The Last Exile by Ann Shin is a fact-based tale of bravery, love and sacrifice by those seeking  freedom from one of the most oppressive regimes in the world. The story gives a rare look inside the day to day lives of the people of North Korea. Jin and Suja's harrowing experiences are at times difficult to comprehend. The story is fast paced and the author has an well defined writing style. An unforgettable story of love, hope, bravery and the resilience of the human spirit. Thank you to the pub The Last Exile by Ann Shin is a fact-based tale of bravery, love and sacrifice by those seeking  freedom from one of the most oppressive regimes in the world. The story gives a rare look inside the day to day lives of the people of North Korea. Jin and Suja's harrowing experiences are at times difficult to comprehend. The story is fast paced and the author has an well defined writing style. An unforgettable story of love, hope, bravery and the resilience of the human spirit. Thank you to the publisher, author, and NetGalley for the opportunity to preview the book.

  8. 4 out of 5

    Janet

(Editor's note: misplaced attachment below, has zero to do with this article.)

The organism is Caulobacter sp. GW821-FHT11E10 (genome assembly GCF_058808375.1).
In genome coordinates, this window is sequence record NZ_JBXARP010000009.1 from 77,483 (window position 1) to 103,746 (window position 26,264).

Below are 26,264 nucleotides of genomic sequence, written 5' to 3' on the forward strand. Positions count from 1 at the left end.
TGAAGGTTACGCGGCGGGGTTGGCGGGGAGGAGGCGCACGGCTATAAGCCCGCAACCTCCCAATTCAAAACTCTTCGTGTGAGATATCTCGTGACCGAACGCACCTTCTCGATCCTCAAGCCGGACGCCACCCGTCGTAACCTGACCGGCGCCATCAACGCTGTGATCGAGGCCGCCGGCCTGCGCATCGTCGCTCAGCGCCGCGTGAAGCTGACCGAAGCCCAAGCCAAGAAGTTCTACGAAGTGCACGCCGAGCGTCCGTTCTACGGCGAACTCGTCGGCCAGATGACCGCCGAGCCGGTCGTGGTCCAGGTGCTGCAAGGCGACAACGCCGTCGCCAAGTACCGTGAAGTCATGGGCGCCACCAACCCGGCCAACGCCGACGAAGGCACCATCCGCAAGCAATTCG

Date reviewed/posted: December 7, 2020 Publication date: April 6, 2021 When life for the entire universe and planet turns on its end and like everyone else you "have nothing to do" while your place of work is once again closed and you are continuing to be in #COVID19 #socialisolation as the #secondwave is upon us, superspeed readers like me can read 300+ pages/hour, so yes, I have read the book … and many more today. I requested and received a temporary digital Advance Reader Copy of this book from Date reviewed/posted: December 7, 2020 Publication date: April 6, 2021 When life for the entire universe and planet turns on its end and like everyone else you "have nothing to do" while your place of work is once again closed and you are continuing to be in #COVID19 #socialisolation as the #secondwave is upon us, superspeed readers like me can read 300+ pages/hour, so yes, I have read the book … and many more today. I requested and received a temporary digital Advance Reader Copy of this book from #NetGalley, the publisher and the author in exchange for an honest review. From the publisher, as I do not repeat the contents or story of books in reviews, I let them do it as they do it better than I do 😸. An unforgettable saga inspired by true events, The Last Exiles is a searing portrait of a young couple in North Korea and their fight for love and freedom Jin and Suja met and fell in love while studying at university in Pyongyang. She was a young journalist from a prominent family, while he was from a small village of little means. Outside the school, North Korea has fallen under great political upheaval, plunged into chaos and famine. When Jin returns home to find his family starving, their food rations all but gone, he makes a rash decision that will haunt him for the rest of his life. Meanwhile, miles away, Suja has begun to feel the tenuousness of her privilege when she learns that Jin has disappeared. Risking everything, and defying her family, Suja sets out to find him, embarking on a dangerous journey that leads her into a dark criminal underbelly and will test their love and will to survive. In this vivid and moving story, award-winning filmmaker Ann Shin offers a rare glimpse at life inside the guarded walls of North Korea and the harrowing experiences of those who are daring enough to attempt escape. Inspired by real stories of incredible bravery, The Last Exiles is a stunning debut about love, sacrifice and the price of liberty. This is a book that will probably educate people about the terrors of North Korea bt also shine some light on the fact that there can be love found there as well. Miss Shin has produced some incredible films and this book is stellar as well. Expertly crafted, it is full of excellent characters and a deep yet delightful storyline. This is definitely a book club choice that I will recommend to patrons and friends alike as it is so darn good. As always, I try to find a reason to not rate with stars as I simply adore emojis (outside of their incessant use by "🙏-ed Social Influencer Millennials/#BachelorNation survivors/Tik-Tok and YouTube Millionaires/snowflakes / literally-like-overusers etc. " on Instagram and Twitter... Get a real job, people!) so let's give it 🍢🍢🍢🍢🍢 (a yummy Korean treat....)